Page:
According to the Times Higher Education:
Over half of current final-year students would not have gone to university if they had faced tuition fees of £9,000 a year, according to a new study.
However this is a good thing.
The fact of the matter is that the majority of people are not smart enough for university and the country should not be wasting its resources sending them there or raising their expectations. The Labour Party’s stated aim when in power of having 50% of school-leavers going on to tertiary education was based on la-la-land ideology, not reality.
It’s really quite a simple matter of facts and figures. To cope with academia, a person needs an IQ of 115+. By definition, 50% or people have an IQ of below 100 and only about 15% of the population has an IQ of 115 or more. Some of the people in this group will not want or need a university education, so the pool is even smaller than that. Of course there are some people who are marginally less bright who with the right motivation and determination will do reasonably well at university, but even so, we’re still miles away from the magic 50%.
In pursuit of this goal, it was necessary to – to put it bluntly – ‘dumb down’ academia and to introduce courses which, frankly, should never have been in universities in the first place. All this has meant is a glut of ‘graduates’ with no marketable skills and very high expectations.
It is a terrible cruelty.
What’s more, the almost ubiquitous ‘degree’ has devalued real and worthwhile degrees. It also devalues technical qualifications and skilled trades, the practitioners of which are made to feel less valuable because they don’t have a degree. No sober-minded person would deny that one good plumber is worth a busload of ‘media studies’ graduates.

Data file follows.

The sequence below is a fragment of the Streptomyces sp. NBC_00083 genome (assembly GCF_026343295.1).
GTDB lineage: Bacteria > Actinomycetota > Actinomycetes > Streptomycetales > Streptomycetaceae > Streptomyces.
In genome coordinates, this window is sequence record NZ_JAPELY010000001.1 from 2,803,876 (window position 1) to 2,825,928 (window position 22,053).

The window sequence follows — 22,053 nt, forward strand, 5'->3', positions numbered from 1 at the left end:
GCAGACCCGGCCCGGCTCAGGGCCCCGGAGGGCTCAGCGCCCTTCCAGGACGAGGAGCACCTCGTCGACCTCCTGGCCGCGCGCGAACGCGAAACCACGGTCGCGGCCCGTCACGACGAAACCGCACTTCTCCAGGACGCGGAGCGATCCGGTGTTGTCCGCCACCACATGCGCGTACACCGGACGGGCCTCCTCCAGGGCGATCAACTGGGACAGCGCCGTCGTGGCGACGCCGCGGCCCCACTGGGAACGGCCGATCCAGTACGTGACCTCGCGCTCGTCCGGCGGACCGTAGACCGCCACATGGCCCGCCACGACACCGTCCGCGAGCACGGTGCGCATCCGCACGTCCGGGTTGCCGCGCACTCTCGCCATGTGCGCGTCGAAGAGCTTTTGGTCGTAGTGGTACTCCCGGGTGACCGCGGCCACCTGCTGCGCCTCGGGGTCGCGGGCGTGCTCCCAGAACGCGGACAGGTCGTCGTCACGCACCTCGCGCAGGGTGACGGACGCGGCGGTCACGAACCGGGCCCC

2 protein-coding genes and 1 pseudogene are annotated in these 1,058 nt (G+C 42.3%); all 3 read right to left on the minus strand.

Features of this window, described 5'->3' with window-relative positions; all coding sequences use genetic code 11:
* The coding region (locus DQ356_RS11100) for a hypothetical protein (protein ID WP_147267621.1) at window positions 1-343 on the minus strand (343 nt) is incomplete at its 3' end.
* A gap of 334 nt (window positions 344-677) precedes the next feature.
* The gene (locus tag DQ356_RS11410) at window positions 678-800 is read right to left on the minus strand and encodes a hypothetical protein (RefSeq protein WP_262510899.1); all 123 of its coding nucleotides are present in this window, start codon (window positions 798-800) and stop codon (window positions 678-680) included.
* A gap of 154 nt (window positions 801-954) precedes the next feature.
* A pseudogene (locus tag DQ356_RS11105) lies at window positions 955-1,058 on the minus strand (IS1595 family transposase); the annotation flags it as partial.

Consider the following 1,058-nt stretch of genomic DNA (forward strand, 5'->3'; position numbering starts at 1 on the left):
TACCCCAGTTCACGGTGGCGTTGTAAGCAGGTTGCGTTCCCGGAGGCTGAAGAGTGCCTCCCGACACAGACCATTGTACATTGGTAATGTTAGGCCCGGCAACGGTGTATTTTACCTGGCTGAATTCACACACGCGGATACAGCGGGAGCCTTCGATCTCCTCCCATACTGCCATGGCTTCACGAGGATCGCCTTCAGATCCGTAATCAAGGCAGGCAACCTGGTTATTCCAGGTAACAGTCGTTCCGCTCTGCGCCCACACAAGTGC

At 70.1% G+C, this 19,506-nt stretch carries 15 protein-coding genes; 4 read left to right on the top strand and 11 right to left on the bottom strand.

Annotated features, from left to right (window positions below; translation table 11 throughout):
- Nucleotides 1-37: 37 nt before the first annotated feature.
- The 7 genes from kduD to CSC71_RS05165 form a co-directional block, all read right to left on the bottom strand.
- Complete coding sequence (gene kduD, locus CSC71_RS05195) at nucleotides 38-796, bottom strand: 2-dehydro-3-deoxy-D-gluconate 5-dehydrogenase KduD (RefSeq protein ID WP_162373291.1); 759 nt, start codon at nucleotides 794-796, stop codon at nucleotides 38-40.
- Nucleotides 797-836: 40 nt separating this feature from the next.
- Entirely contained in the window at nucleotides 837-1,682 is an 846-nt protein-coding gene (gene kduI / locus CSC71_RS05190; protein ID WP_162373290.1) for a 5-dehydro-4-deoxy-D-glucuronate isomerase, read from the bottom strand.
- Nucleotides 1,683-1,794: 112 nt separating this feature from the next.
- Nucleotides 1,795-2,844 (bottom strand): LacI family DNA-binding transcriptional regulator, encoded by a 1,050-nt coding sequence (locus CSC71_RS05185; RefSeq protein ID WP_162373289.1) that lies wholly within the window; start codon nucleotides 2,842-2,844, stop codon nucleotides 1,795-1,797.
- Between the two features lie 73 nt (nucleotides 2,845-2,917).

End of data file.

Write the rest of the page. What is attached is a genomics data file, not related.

It is odd that our society keenly measures and celebrates physical prowess: footballers, athletes, boxers, racing drivers, runners, mountaineers, you name it, they’re all worshipped and rewarded. There is no shame in acknowledging that some are faster, fitter or stronger than others. However, there seems to be a reluctance – a taboo even – to accept that some people are simply smarter than others. We don’t set a goal that 50% of the population should become premier-league footballers or Olympians, so why harbour this insane idea that so many should go to university and pursue an academic path? Why can we accept that a small pool of people have exceptional physical agility, but not that mental agility is similarly limited to a select few?
The trick of a progressive society is not to enable more people to go to university but to enable more people of ability to go to university. Somewhere quantity was mistaken for quality.